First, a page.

41:44And Pharao sayde vnto Ioseph: I am Pharao: without thy wyll shall no man moue his hande or his fote in all the lade Egipte.
41:45And he called him Zaphnath Paena, & gaue him a wife, euen Asnath the doughter of Potiphar the prest of On. So Ioseph wente out, for to vyset the lande of Egipte.
41:46(And he was thirtie yeare olde, whan he stode before Pharao.) And he departed from Pharao, and wente thorow all the lande of Egipte.
41:47And the londe dyd so those seuen plenteous yeares, and they gathered
41:48all the foode of the seuen yeares that were in the lande of Egipte, & layed it in the cities. Loke what foode grewe in the felde rounde aboute euery cite, they put it therin.
41:49So Ioseph layed vp the corne in stoare, and that moch aboue measure, as the sonde of the see: in so moch yt he left of nombrynge of it, for it coude not be nombred.
41:50And vnto Ioseph there were borne two sonnes (before ye derth came) whom Asnath the doughter of Potiphar prest of On bare vnto him.
41:51And the first called he Manasses: for God (sayde he) hath caused me to forget all my laboure, and all my fathers house.
41:52The seconde called he Ephraim: for God (sayde he) hath caused me to growe in ye lande of my trouble.
41:53Now whan ye seuen plenteous yeares were ended in Egipte,
41:54then beganne the seuen deare yeares to come, wherof Ioseph had sayde. And there was derth in all landes, but in all the lade of Egipte there was foode.
41:55Now whan the lande of Egipte beganne to suffre honger also, the people cryed vnto Pharao for bred. But Pharao sayde vnto all ye Egipcians: Go vnto Ioseph, what he sayeth vnto you, yt doo.
41:56So whan there was derth in all ye lade, Ioseph opened all yt was by him, & solde vnto the Egipcians. Thus ye derth preuayled in the lande,
41:57& all countrees came to Egipte to bye at Ioseph: for the derth was mightie in all landes.
Coverdale Bible 1535

Coverdale Bible 1535

The Coverdale Bible, compiled by Myles Coverdale and published in 1535, was the first complete English translation of the Bible to contain both the Old and New Testament and translated from the original Hebrew and Greek. The later editions (folio and quarto) published in 1539 were the first complete Bibles printed in England. The 1539 folio edition carried the royal license and was, therefore, the first officially approved Bible translation in English.

Tyndale never had the satisfaction of completing his English Bible; but during his imprisonment, he may have learned that a complete translation, based largely upon his own, had actually been produced. The credit for this achievement, the first complete printed English Bible, is due to Miles Coverdale (1488-1569), afterward bishop of Exeter (1551-1553).

The details of its production are obscure. Coverdale met Tyndale in Hamburg, Germany in 1529, and is said to have assisted him in the translation of the Pentateuch. His own work was done under the patronage of Oliver Cromwell, who was anxious for the publication of an English Bible; and it was no doubt forwarded by the action of Convocation, which, under Archbishop Cranmer's leading, had petitioned in 1534 for the undertaking of such a work.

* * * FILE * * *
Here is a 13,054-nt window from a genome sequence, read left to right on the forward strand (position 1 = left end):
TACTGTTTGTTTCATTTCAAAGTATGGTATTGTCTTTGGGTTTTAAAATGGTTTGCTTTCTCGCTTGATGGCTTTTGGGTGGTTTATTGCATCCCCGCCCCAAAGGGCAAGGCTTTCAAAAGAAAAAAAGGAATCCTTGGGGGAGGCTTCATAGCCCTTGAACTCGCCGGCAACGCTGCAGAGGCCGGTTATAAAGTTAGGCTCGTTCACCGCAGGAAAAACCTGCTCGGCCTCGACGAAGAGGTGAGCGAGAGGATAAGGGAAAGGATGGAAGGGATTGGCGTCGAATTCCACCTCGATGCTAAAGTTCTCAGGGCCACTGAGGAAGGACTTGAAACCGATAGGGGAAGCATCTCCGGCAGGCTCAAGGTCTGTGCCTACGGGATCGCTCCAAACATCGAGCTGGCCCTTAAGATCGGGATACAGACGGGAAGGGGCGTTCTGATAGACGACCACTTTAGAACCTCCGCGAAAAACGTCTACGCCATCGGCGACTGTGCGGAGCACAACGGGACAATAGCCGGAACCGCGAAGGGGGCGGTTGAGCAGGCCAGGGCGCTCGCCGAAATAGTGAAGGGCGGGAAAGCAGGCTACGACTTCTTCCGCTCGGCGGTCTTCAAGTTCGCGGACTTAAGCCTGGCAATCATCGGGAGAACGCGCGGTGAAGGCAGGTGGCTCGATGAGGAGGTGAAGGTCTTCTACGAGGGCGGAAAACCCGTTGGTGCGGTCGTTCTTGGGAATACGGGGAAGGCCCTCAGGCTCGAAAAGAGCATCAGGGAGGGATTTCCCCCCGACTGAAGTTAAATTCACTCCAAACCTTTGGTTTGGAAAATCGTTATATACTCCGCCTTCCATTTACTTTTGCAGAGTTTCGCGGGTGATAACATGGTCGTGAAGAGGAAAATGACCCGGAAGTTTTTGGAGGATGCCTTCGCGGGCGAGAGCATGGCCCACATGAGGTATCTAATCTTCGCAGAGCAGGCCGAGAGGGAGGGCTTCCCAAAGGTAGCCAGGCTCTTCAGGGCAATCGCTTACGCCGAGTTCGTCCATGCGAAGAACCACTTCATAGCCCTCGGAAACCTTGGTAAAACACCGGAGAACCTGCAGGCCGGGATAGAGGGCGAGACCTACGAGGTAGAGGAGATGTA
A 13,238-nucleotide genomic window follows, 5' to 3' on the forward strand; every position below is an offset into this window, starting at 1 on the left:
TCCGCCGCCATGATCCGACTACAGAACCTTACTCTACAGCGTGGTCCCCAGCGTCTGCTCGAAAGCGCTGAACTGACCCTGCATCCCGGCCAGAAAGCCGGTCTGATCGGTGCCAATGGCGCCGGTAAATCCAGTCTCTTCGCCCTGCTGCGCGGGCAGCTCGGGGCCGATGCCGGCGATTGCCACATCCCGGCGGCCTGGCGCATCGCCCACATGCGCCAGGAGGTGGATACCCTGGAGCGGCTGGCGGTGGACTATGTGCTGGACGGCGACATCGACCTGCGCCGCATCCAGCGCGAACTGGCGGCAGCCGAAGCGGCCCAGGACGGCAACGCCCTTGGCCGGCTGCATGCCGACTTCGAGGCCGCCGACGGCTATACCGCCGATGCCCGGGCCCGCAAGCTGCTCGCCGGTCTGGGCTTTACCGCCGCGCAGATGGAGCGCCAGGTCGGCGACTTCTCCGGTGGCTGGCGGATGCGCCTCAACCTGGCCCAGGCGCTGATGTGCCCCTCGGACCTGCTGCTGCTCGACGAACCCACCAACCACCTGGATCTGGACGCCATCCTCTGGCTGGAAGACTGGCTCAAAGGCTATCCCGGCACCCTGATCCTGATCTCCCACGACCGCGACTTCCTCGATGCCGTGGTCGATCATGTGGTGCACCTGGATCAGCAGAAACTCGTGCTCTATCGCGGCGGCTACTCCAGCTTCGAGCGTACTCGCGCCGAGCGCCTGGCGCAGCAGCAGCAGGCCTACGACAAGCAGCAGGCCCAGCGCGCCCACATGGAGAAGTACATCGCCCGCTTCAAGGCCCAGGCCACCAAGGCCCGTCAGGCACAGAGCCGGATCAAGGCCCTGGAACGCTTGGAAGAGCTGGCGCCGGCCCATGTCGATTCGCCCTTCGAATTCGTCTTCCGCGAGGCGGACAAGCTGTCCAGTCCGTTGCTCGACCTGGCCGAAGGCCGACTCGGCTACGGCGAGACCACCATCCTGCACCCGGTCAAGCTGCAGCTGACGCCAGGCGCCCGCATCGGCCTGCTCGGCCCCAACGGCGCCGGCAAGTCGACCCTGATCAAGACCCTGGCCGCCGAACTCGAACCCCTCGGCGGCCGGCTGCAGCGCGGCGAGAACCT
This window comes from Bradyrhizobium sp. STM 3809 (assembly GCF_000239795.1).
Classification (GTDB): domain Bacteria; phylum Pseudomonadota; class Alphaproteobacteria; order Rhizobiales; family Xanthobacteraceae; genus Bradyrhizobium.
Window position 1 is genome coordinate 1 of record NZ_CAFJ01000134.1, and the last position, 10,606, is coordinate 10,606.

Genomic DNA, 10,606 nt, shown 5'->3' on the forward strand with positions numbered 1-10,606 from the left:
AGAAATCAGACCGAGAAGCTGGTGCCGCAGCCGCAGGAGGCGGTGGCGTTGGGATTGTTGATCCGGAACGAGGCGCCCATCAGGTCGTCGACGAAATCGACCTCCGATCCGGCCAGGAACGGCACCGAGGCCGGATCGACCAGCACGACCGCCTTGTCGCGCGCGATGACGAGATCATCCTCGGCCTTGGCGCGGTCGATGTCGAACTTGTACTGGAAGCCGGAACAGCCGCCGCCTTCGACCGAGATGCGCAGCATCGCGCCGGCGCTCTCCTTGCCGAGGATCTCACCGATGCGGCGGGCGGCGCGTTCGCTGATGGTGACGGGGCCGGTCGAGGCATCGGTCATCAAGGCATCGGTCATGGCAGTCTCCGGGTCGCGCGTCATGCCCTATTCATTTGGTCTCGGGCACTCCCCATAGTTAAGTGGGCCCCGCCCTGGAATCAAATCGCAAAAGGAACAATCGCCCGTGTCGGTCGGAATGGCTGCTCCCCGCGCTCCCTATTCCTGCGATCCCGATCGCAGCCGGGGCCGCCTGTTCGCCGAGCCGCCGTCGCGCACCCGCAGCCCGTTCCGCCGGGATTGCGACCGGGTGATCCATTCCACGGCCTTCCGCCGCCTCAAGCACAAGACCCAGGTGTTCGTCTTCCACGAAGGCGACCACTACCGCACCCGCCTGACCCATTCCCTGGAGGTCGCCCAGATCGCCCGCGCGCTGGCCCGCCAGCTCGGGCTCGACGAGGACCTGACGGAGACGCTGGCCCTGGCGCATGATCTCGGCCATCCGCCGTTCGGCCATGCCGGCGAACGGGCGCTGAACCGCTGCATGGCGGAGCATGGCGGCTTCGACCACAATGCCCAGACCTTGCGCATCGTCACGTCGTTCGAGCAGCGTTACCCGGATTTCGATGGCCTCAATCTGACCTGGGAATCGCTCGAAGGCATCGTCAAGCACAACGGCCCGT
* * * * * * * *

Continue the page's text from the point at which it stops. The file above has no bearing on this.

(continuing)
Coverdale's Bible was probably printed by Froschover in Zurich, Switzerland and was published at the end of 1535, with a dedication to Henry VIII. By this time, the conditions were more favorable to a Protestant Bible than they had been in 1525. Henry had finally broken with the Pope and had committed himself to the principle of an English Bible. Coverdale's work was accordingly tolerated by authority, and when the second edition of it appeared in 1537 (printed by an English printer, Nycolson of Southwark), it bore on its title-page the words, "Set forth with the King's most gracious license." In licensing Coverdale's translation, King Henry probably did not know how far he was sanctioning the work of Tyndale, which he had previously condemned.

In the New Testament, in particular, Tyndale's version is the basis of Coverdale's, and to a somewhat less extent this is also the case in the Pentateuch and Jonah; but Coverdale revised the work of his predecessor with the help of the Zurich German Bible of Zwingli and others (1524-1529), a Latin version by Pagninus, the Vulgate, and Luther. In his preface, he explicitly disclaims originality as a translator, and there is no sign that he made any noticeable use of the Greek and Hebrew; but he used the available Latin, German, and English versions with judgment. In the parts of the Old Testament which Tyndale had not published he appears to have translated mainly from the Zurich Bible. [Coverdale's Bible of 1535 was reprinted by Bagster, 1838.]

In one respect Coverdale's Bible was groundbreaking, namely, in the arrangement of the books of the. It is to Tyndale's example, no doubt, that the action of Coverdale is due. His Bible is divided into six parts -- (1) Pentateuch; (2) Joshua -- Esther; (3) Job -- "Solomon's Balettes" (i.e. Canticles); (4) Prophets; (5) "Apocrypha, the books and treatises which among the fathers of old are not reckoned to be of like authority with the other books of the Bible, neither are they found in the canon of the Hebrew"; (6) the New Testament. This represents the view generally taken by the Reformers, both in Germany and in England, and so far as concerns the English Bible, Coverdale's example was decisive.